With the final NFL roster cuts nearing,we continue our projection of the New York Jets’ depth chart by evaluating the running back situation. There has been a lot of debate about this position in the preseason, so let’s look at the projected depth chart.
Starters: RB Chris Ivory, FB Tommy Bohanon
Reserves: Chris Johnson, Bilal Powell, Daryl Richardson
It’s a toss up for who will be the first running back to step on the field against the Oakland Raiders in Week 1, but the guess here is that it will be Ivory. No matter who technically starts, this is going to be close to a 50-50 timeshare. Both Ivory and Johnson have looked good in the preseason, and the Jets have to feel great about their running game as the season nears. Ivory has carried 13 times for 67 yards in his two preseason games, and he was excellent against the New York Giants in the third preseason game.
Ivory is younger than Johnson and doesn’t have nearly as many NFL touches on his legs (less than 500 compared to over 2,000), and he makes more sense as the team’s lead back. Ivory is the kind of physical, grind it out runner that Rex Ryan likes, and he was productive for the Jets last season. The question with Ivory is the same as it has always been: health. Ivory has a tendency to miss a game or two here and there with various injuries, and the Jets can’t count on him playing all 16 games.
Johnson has looked great this preseason, carrying 23 times for 107 yards and 1 touchdown, good for an impressive 7.7 YPC. Johnson has shown that he still has the speed to turn the corner, and he will bring a big play element the Jets lacked last season. The Jets have also looked to use Johnson as a receiver, and he has 6 catches for 52 yards in the preseason. Johnson has caught at least 35 passes every season of his career, and he should easily reach that figure this season.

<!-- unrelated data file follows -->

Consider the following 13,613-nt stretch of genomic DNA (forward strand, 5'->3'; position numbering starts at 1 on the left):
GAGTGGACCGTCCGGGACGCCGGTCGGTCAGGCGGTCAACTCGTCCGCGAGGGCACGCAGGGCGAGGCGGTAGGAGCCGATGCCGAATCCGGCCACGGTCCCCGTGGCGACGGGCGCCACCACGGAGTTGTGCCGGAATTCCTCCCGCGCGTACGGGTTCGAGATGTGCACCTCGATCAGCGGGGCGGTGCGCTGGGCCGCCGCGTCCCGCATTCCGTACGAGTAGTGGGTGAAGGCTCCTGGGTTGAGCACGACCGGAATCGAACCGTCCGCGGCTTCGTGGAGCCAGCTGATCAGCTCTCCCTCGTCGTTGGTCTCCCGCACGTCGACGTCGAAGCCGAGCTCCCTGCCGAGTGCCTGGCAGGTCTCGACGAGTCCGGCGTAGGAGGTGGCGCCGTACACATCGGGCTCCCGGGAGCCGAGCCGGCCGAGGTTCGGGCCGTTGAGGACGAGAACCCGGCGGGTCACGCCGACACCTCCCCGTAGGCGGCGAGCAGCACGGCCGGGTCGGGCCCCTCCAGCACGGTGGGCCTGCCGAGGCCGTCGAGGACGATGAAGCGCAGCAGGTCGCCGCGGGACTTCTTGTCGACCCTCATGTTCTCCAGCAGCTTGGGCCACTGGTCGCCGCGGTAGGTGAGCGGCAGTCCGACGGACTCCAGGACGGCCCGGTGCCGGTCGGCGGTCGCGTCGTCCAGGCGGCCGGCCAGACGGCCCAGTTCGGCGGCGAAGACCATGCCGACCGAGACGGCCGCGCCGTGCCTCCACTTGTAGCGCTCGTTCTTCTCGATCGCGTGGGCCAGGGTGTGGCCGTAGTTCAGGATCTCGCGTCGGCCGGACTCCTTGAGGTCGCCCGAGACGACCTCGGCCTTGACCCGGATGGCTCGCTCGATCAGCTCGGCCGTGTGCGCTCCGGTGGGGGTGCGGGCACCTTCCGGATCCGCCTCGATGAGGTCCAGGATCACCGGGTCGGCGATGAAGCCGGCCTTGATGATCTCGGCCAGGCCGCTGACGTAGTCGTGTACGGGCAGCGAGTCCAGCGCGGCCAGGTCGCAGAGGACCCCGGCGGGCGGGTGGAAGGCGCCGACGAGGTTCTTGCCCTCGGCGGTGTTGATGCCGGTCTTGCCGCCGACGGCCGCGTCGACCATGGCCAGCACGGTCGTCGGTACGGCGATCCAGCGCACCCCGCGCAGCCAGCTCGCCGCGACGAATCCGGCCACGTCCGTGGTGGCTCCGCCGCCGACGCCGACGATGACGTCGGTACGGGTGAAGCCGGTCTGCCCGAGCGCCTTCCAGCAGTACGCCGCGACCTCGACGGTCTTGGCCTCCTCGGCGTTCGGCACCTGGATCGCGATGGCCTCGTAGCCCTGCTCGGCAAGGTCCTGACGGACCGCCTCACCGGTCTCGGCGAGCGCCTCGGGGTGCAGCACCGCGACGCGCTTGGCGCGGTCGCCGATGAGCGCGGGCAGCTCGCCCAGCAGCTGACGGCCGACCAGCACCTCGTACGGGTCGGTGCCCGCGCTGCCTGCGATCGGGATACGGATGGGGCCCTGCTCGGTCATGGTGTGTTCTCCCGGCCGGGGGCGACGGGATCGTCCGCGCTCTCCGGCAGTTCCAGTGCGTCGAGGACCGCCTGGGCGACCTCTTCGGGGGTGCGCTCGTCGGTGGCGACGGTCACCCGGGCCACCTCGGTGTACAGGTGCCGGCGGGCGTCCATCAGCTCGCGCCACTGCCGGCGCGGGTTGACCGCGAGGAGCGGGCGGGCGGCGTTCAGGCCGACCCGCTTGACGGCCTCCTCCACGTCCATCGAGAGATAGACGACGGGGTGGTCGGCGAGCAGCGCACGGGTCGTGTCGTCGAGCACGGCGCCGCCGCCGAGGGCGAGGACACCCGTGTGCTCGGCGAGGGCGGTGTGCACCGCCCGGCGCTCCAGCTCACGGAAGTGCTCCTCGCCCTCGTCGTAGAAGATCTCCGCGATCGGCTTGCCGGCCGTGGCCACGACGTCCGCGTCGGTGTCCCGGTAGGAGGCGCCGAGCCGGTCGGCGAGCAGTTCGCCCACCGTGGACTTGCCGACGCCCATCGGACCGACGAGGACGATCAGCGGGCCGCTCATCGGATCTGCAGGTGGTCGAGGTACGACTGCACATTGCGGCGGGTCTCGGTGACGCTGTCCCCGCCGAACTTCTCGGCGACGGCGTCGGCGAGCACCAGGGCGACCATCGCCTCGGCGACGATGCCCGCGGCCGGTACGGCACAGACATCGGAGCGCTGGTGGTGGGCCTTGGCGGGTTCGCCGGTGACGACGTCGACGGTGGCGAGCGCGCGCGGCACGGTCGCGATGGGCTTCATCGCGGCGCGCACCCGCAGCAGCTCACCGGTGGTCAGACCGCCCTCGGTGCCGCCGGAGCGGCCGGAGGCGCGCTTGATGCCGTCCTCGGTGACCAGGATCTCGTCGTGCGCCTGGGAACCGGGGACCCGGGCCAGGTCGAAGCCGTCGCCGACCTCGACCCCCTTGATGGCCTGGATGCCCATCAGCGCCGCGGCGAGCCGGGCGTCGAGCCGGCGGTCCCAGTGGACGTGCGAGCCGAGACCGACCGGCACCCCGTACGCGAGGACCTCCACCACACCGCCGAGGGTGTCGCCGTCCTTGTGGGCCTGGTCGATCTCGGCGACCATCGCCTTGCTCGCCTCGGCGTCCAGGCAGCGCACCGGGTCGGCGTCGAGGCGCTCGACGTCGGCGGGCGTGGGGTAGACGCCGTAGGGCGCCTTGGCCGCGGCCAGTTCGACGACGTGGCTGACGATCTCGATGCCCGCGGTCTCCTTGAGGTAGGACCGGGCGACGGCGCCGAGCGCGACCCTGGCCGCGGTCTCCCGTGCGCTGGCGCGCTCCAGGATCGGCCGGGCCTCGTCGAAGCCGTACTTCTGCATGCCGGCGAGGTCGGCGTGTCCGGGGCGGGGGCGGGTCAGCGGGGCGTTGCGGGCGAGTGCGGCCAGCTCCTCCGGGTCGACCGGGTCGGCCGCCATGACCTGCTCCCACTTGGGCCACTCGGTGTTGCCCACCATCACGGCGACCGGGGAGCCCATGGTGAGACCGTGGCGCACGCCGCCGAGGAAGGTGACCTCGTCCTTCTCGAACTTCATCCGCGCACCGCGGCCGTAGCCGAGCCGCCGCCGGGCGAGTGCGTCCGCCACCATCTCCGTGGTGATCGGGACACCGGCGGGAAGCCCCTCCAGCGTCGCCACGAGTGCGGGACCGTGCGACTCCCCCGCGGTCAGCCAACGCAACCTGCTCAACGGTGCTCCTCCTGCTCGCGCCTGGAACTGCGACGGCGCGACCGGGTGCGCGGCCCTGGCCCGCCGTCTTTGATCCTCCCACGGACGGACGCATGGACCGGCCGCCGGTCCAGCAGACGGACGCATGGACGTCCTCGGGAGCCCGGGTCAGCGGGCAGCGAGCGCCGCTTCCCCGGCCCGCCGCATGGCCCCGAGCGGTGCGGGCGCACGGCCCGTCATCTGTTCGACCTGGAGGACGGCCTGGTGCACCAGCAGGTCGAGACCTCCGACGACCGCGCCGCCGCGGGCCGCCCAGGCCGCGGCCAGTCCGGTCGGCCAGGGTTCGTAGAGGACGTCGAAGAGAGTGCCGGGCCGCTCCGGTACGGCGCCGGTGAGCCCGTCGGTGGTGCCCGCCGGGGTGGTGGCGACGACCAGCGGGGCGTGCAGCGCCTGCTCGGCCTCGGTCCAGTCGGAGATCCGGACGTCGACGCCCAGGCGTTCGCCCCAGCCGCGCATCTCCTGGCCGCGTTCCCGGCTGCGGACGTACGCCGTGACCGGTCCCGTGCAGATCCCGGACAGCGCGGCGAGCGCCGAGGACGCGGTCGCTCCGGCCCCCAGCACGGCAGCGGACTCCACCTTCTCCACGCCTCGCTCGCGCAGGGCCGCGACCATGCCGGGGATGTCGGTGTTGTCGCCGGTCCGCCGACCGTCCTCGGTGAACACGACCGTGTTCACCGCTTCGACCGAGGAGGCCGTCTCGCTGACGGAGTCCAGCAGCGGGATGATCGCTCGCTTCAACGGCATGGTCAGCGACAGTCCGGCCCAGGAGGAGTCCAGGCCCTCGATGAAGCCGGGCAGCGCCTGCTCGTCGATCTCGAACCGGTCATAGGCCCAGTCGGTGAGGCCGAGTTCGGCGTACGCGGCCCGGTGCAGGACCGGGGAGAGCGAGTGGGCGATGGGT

Johnson will be a major part of the Jets’ offense, even if Ivory is technically the starter. This looks like a pairing that could be extremely successful for the Jets this season, and it seems unlikely that either Ivory or Johnson will feel underused.
Behind Ivory and Johnson is Powell, who has been solid in the limited work he has received, with 7 carries for 49 yards and a touchdown. Powell is a well rounded back and probably the Jets’ best blocker at the position, and he will find his way onto the field this season. There is nothing special about Powell, but he is a solid professional and the type of player every coach would love to have as a reserve.
The last interesting competition for the Jets at running back is Richardson and Alex Green, who are still fighting to be the fourth back. Richardson has 20 carries for 66 yards and fumble along with 1 reception for 26 yards, as compared to 15 carries for 40 yards and 3 catches for 10 yards for Green. There is obviously nothing impressive about those numbers, but Richardson has looked good in practice and should beat out Green without much trouble.
However, the reality is Richardson is not competing with just Green, but also with offensive linemen, linebackers and cornerbacks as the Jets try to determine the exact construction of their roster. Given Ivory’s injury history it makes sense to carry four running backs, but the Jets could opt for another player, particularly an impact special teamer, over Richardson.
Finally, there was absolutely zero surprise as the Jets cut Chad Young, leaving Bohanon as the only fullback on the roster. Bohanon had a solid rookie season, and Young never had any chance of unseating him. It will be interesting to see if Bohanon becomes more impactful as a ball carrier and receiver this season, particularly the latter.
Running back is the one offensive position group where the Jets feel really good right now, and they should have another strong rushing attack this season. Ivory’s health is the only question mark, but for now the Jets appear to be in great shape in the backfield.